'98 Grad Christina Gettelfinger's Service to New Americans Noted in Louisville Courier-Journal
June 28, 2002
June 28, 2002, Greencastle, Ind. - "In late 1998, Christina Gettelfinger witnessed firsthand the devastation that Hurricane Mitch caused when it slammed into Honduras," begins an article on the 1998 DePauw University graduate which was published by the Louisville Courier-Journal. "Gettelfinger [seen in her senior photo at left], a Corydon resident who is now 25, was teaching at a private Christian school in the Honduran capital, Tegucigalpa, when the disaster struck. The storm killed more than 5,650 people and left 600,000 homeless. Gettelfinger was unharmed, but she still remembers the kindness that was extended to her, a young woman far from home."
The story by Grace Schneider continues, "Roads were washed away and public transportation was shut down. Drivers in cars and construction trucks often offered her a lift as she hiked long distances to reach her teaching job. Moved by that spirit of cooperation, Gettelfinger returned to Harrison County two years ago and has been extending a helping hand to the growing Hispanic population there."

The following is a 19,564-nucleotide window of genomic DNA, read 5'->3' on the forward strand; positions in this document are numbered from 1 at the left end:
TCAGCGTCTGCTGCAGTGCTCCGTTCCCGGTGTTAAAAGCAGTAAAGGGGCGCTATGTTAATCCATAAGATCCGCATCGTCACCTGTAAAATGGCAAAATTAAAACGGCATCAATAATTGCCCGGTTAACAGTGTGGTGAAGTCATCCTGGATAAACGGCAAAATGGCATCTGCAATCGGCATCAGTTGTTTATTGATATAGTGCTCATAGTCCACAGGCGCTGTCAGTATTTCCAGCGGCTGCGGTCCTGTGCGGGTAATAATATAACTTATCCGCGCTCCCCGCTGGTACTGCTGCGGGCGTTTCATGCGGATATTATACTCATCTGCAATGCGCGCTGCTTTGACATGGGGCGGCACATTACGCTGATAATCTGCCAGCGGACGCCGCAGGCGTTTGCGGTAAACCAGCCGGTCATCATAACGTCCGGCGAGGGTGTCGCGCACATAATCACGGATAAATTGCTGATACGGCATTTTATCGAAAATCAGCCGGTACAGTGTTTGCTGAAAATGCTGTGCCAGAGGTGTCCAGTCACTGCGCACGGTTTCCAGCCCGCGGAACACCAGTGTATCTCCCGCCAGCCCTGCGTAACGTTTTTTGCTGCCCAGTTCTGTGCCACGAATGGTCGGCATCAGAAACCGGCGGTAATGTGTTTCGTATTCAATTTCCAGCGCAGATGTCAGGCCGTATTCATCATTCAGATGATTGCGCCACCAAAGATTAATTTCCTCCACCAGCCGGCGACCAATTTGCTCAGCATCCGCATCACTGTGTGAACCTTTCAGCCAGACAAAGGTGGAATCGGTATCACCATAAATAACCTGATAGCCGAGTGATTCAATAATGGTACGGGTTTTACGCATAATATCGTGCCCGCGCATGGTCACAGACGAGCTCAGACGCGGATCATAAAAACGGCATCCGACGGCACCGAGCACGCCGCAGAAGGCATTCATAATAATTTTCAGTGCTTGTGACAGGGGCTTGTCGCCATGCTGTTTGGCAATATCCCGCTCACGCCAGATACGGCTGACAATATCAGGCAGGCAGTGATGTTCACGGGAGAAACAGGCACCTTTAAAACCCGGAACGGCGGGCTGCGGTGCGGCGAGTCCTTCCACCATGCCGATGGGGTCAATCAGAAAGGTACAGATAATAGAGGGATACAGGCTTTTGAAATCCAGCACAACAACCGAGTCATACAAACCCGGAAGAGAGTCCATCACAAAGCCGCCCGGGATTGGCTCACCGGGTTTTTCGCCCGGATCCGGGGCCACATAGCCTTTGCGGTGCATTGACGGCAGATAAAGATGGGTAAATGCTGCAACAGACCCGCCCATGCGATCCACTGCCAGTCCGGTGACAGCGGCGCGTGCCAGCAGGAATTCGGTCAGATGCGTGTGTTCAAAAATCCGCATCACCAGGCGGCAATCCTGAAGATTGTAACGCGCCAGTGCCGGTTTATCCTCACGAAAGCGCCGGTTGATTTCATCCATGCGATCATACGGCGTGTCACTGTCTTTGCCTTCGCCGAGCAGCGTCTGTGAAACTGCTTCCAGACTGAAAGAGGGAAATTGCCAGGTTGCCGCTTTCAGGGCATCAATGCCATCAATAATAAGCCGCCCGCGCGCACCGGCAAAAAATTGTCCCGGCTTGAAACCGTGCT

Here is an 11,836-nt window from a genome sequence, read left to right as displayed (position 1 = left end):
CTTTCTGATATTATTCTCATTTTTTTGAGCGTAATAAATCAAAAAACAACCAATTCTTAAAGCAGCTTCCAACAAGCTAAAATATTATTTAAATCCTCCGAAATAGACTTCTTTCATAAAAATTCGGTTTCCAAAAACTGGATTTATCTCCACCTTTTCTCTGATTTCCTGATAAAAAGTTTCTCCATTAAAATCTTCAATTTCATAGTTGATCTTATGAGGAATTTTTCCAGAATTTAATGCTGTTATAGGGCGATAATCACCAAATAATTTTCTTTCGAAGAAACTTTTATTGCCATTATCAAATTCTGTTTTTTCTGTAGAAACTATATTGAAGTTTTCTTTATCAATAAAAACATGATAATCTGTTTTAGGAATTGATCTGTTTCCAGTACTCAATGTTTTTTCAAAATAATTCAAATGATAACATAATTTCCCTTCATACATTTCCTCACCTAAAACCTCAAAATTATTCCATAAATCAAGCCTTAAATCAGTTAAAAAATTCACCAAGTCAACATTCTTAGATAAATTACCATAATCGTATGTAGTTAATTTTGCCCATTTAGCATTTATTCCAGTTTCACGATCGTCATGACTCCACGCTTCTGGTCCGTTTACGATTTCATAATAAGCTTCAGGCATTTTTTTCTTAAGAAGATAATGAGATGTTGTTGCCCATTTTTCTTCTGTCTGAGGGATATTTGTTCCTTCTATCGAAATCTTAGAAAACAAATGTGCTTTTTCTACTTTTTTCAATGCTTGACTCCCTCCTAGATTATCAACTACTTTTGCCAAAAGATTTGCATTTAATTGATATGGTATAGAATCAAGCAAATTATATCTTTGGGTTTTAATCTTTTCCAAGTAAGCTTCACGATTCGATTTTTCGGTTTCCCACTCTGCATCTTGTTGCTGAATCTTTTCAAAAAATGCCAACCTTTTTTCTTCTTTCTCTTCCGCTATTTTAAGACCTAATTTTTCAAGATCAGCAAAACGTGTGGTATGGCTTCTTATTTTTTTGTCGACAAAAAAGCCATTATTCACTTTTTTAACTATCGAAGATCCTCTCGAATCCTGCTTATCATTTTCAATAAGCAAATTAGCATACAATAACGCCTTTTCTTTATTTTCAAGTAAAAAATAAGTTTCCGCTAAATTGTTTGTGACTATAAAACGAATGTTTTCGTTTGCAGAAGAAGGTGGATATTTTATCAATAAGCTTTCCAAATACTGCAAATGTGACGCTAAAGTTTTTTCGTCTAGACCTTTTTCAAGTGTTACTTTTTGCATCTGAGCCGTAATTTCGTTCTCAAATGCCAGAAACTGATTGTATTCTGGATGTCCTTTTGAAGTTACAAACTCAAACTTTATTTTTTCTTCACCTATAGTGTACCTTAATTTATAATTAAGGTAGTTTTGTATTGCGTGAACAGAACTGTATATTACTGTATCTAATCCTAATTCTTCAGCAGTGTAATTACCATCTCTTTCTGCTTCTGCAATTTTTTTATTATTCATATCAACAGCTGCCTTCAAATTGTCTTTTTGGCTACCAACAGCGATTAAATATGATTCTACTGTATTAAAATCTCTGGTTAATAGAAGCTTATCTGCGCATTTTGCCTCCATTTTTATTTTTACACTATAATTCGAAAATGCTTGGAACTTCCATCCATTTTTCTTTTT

Christina Gettelfinger and her parents have created Madera Ministries to provide services to the estimated 400 Hispanic residents of her county. She teaches newly-arrived families English, and tutors local English-speaking residents on how to communicate with their new Spanish-speaking neighbors. The Gettelfingers have also created a community center for Corydon's new Hispanic residents, and writes a column that appears in Spanish and English in the Corydon Democrat, the local newspaper. The story later notes, "Gettelfinger, the youngest of three children, said she always had an interest in public health and community service. She attended DePauw University, where Winter Term service stints took her twice to the Philippines. Besides getting a degree in biology, she also mastered Spanish."
Christina Gettelfinger tells the newspaper, ''God has given us a love for the Hispanic population. The people are so wonderful -- kind, grateful, gracious. They are our friends.''
You can read the entire article at the Courier-Journal's Web site by clicking here.Back